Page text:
How Our Understanding of Climate has Evolved over 100 years (or 110, depending how you count).

The 1922 Encyclopedia Britannica is a fascinating document. Or perhaps I’m just an incredibly boring person. Whatever the equation, it’s something I like to check now and then. If I may argue the case for the former, the 1922 Encyclopedia Britannica is in the public domain and is a one hundred year-old snapshot of human knowledge and thought. It’s marvelous. Although it also has some profoundly uncomfortable parts. Imperialism and casual racism abounds. In an encyclopedia. I mean, dude. By today’s standards, it’s appalling how causally and confidently racist a supposedly educational article can be. However, it was a product of its time and was an intellectual stepping-stone for anyone who could afford it. It does not have an entry on Climate Change. It does, however, have one on climate. The entry on Climate is remarkable:

““Climate” is the average condition of the atmosphere. “Weather” denotes a single occurrence, or event, in the series of conditions which make up climate. The climate of a place is thus in a sense its average weather. Climatology is the study or science of climates.” (Encyclopedia Britannica, 11th edition, 1911.)

Yes, I know it says 1911, not 1922. The definition didn’t change even as the new editions got cranked out. Whether you want to fuss about which is the proper date, by today’s standards, the above definition is incorrect. Climate is not static and the averages can shift depending on a multitude of complicated factors. Generally, we think of climate as has having 30-year averages rather than being fixed. On longer timescales, everything from the brightness of the sun (which varies a bit) to the eccentricates of the Earth’s orbit (which varies a bit) to volcanic activity and human-caused climate change. Yes, apologies, climate change is caused by humans. How, you may ask. Well, here is another telling moment from the definition of climatology in 1922:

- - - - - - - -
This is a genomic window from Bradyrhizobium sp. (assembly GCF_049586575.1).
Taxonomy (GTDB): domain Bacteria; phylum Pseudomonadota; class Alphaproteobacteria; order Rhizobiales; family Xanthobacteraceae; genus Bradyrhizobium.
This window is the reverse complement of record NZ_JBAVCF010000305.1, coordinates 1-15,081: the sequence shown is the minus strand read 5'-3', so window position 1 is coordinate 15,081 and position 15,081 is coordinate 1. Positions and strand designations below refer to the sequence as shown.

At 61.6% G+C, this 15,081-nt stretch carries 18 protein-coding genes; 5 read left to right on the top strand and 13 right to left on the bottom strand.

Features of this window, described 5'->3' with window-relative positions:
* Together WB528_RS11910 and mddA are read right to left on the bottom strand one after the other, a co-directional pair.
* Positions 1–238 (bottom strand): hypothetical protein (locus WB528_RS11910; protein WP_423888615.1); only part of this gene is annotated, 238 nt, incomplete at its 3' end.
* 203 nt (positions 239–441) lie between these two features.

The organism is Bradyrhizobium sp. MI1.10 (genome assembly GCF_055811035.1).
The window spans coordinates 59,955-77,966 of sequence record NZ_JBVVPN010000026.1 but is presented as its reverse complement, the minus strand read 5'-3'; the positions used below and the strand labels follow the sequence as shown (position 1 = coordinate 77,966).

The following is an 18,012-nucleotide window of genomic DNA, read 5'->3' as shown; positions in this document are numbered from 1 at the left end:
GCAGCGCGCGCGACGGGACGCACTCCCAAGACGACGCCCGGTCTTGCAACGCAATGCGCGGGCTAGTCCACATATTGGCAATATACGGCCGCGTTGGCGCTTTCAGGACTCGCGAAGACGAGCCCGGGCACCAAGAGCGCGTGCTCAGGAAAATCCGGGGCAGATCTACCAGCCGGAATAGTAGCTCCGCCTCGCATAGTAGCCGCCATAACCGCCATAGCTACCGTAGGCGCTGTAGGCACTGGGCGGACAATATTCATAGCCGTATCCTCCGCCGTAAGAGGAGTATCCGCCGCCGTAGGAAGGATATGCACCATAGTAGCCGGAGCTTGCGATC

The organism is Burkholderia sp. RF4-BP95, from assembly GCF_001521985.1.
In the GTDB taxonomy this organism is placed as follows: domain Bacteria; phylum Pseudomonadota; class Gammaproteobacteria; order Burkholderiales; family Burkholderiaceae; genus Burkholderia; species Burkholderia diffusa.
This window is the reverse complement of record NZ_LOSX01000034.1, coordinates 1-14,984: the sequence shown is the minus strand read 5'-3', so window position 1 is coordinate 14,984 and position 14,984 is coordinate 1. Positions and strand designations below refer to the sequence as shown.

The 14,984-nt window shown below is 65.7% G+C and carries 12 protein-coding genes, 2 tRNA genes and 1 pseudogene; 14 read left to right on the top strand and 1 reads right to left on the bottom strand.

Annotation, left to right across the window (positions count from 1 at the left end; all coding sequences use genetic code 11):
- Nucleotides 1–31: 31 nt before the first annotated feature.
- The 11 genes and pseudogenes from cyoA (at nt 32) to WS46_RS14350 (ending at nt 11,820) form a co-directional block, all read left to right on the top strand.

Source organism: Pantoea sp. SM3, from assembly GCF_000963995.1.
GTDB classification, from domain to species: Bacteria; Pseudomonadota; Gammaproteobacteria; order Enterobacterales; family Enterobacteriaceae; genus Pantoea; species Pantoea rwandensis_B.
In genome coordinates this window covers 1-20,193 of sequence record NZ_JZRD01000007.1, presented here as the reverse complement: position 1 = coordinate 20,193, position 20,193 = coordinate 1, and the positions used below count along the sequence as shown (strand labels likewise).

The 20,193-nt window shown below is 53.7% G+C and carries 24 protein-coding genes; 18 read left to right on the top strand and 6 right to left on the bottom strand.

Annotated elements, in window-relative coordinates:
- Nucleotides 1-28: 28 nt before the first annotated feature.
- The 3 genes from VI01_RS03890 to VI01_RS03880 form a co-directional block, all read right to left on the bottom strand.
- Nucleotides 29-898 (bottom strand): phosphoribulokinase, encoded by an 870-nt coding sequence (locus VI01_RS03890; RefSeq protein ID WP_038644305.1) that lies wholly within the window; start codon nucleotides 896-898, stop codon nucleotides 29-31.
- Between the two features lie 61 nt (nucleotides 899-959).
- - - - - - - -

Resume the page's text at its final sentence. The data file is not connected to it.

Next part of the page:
“Climatology has to deal with the same groups of atmospheric conditions as those with which meteorology is concerned, viz. temperature (including radiation); moisture (including humidity, precipitation and cloudiness); wind (including storms)… and also, but of less importance, the composition and chemical, optical and electrical phenomena of the atmosphere” (Encyclopedia Britannica, 11th edition, 1911.)

What is fascinating about this part of the 1922 climate entry is that they do have all of the basics. Where they are wrong, however, is which elements of climate are the most important. The chemical phenomena of the atmosphere is one of the most critical parts of determining the climate of the Earth. Greenhouse gasses, chemical components that absorb radiation and heat the atmosphere, are the critical problem facing our climate, and changing how we release greenhouse gasses into the atmosphere is the key to preventing unmanageable climate change.

Isn’t it remarkable how much we’ve learned in 100 years? Fine, 110 years. Again, however you do the counting, we have seen a world of progress. Flawed and uneven progress, to be sure. But progress all the same. From thinking that the Earth’s climate was fixed and immovable by humanity, to realizing our climate and atmosphere have a delicate balance that we can upset without intending it or even realizing it in some cases. Progress may not be consistent, or even, but reading an encyclopedia from a hundred years ago makes me realize how much can change, and how extraordinary things might be in 2122.

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